Updated 12:50 p.m. ET
Beijing’s top legislative body has unanimously passed a sweeping national security law for Hong Kong, a controversial move that could effectively criminalize most dissent in the city and that risks widening the rift between China and Western countries that have criticized the law.
The news was first reported by local Hong Kong media: cable television station NOW News; the city’s public broadcaster; and a slew of newspapers, including Wei Wen Po and Ta Kung Pao, two pro-Beijing outlets that often signal official Chinese policy.
Hours later, the official Chinese news agency Xinhua reported President Xi Jinping had signed the measure into law. Xinhua said it will be incorporated into Hong Kong’s Basic Law, the city’s mini-constitution. Hong Kong Chief Executive Carrie Lam said the law would take effect by late Tuesday.
A final text of the law released late Tuesday night reveals Beijing will set up its own national security agency to prosecute cases on Hong Kong soil but will not be beholden to Hong Kong’s laws. Beijing will also appoint an adviser to supervise the local Hong Kong administration on national security issues. Those found guilty of the highest degree of subversion, secession, foreign interference or terrorism could face life imprisonment.
“The legal firewall, if you like, that separates the two systems [of Hong Kong and Beijing] is now gone,” said Alan Leong, a former chair of Hong Kong’s bar association and chair of Hong Kong’s Civic Party. “We are allowing the long arms of the Chinese Communist Party to reach Hong Kong.”
Beijing has defended the law by arguing such a measure is needed to restore stability to Hong Kong, which has been rocked by sometimes-violent protests over the last year stemming first from a now-shelved extradition bill and general dissatisfaction with Beijing’s heavy-handed governance.
Pro-Beijing legislators in Hong Kong tried to pass a similar but more limited national security measure in 2003 but the measure was rescinded after an estimated half-million peaceful protesters took to the streets in opposition.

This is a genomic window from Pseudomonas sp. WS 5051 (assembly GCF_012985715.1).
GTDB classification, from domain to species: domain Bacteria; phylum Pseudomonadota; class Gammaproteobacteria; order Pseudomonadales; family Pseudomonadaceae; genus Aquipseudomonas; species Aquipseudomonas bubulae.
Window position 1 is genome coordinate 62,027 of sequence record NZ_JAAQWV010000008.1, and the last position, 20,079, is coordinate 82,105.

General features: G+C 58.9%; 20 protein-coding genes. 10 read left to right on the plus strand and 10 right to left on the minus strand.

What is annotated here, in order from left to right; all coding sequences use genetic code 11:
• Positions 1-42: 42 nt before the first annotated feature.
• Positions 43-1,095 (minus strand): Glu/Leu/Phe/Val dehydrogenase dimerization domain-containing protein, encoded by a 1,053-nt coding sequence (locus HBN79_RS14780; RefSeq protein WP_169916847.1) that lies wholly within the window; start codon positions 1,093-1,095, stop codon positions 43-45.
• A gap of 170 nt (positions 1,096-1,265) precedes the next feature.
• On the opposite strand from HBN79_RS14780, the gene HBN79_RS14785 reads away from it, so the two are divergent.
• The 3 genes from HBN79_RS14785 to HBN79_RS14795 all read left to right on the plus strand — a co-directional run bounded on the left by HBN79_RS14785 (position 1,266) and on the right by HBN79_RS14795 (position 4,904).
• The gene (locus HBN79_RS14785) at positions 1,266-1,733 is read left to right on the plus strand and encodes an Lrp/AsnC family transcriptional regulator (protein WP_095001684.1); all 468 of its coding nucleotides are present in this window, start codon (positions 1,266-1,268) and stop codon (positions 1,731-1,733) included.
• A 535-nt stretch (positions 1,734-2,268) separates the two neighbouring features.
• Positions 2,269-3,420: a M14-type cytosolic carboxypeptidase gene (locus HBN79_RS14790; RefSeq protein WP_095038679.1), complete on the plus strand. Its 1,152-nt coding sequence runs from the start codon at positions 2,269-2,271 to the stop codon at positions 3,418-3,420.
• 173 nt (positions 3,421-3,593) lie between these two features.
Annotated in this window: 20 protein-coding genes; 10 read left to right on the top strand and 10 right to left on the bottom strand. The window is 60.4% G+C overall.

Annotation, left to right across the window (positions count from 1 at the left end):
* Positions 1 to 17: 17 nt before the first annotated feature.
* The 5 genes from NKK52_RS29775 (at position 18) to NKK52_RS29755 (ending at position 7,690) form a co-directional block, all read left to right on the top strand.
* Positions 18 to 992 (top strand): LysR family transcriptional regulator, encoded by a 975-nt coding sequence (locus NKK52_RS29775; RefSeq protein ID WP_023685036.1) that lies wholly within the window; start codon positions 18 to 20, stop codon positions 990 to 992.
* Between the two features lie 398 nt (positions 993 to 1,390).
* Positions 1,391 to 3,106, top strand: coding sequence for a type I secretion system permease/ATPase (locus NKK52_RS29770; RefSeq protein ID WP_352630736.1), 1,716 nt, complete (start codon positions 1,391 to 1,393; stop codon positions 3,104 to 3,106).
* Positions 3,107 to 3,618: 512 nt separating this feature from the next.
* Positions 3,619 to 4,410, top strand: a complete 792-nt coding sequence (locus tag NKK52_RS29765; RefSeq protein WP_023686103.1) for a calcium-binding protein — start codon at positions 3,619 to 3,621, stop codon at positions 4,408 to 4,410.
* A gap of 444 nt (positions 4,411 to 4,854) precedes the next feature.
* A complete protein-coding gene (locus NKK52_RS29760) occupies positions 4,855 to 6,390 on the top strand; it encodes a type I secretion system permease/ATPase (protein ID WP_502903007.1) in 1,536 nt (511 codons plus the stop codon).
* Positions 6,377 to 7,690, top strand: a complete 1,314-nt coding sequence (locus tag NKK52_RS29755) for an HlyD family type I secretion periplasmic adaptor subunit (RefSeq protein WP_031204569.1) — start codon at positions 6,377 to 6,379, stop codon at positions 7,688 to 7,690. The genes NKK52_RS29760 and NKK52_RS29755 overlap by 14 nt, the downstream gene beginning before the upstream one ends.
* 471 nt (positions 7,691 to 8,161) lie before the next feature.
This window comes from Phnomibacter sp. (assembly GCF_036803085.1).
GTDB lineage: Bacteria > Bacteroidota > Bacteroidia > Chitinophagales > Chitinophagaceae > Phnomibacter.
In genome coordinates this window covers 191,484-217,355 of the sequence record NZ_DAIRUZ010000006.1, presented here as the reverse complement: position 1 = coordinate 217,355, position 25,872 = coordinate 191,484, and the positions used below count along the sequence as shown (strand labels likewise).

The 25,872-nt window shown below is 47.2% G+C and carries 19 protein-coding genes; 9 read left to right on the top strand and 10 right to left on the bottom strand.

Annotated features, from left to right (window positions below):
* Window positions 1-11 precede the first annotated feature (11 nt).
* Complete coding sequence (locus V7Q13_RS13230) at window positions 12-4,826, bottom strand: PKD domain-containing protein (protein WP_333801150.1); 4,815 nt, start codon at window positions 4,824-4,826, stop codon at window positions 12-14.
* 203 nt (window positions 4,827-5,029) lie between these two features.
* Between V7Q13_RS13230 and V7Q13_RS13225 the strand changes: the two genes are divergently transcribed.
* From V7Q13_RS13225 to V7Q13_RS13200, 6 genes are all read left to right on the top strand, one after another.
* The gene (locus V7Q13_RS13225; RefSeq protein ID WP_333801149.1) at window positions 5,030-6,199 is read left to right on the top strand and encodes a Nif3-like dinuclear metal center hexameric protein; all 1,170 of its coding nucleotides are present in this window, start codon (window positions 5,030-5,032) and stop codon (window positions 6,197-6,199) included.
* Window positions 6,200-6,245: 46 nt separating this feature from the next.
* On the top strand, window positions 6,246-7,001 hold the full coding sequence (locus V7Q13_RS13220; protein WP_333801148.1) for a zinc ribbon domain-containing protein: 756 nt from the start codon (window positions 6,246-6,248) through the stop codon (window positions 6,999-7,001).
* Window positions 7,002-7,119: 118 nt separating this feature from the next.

This time, Beijing took no chances. It announced in May that its own parliament would ram through the legislation in a swift and secretive process that has bypassed Hong Kong’s own legislative council.
In passing the law in Beijing, China is making clear its legal system is paramount.
The end of Hong Kong self-governance?
Per the terms of its handover to Chinese rule in 1997, Hong Kong was promised 50 years of limited autonomy under a principle called “One Country, Two Systems.” Hong Kong’s mini-constitution, the Basic Law, and its decades of independent judicial rulings protecting civil rights were to take precedence over Beijing’s governance until at least 2047.
But legal experts say the national security law demonstrates how Beijing sees its own political diktat as now superseding Hong Kong’s rule of law.
“China gets to determine when its interests are involved and when a [legal] interpretation is warranted,” said Cora Chan, an associate professor of law at the University of Hong Kong. “The [national security law] opens up a window into widespread interference in people’s lives and potentially penetrates into a lot of activities that contribute to a lot of the vibrancy of civil society and the character of this financial center.”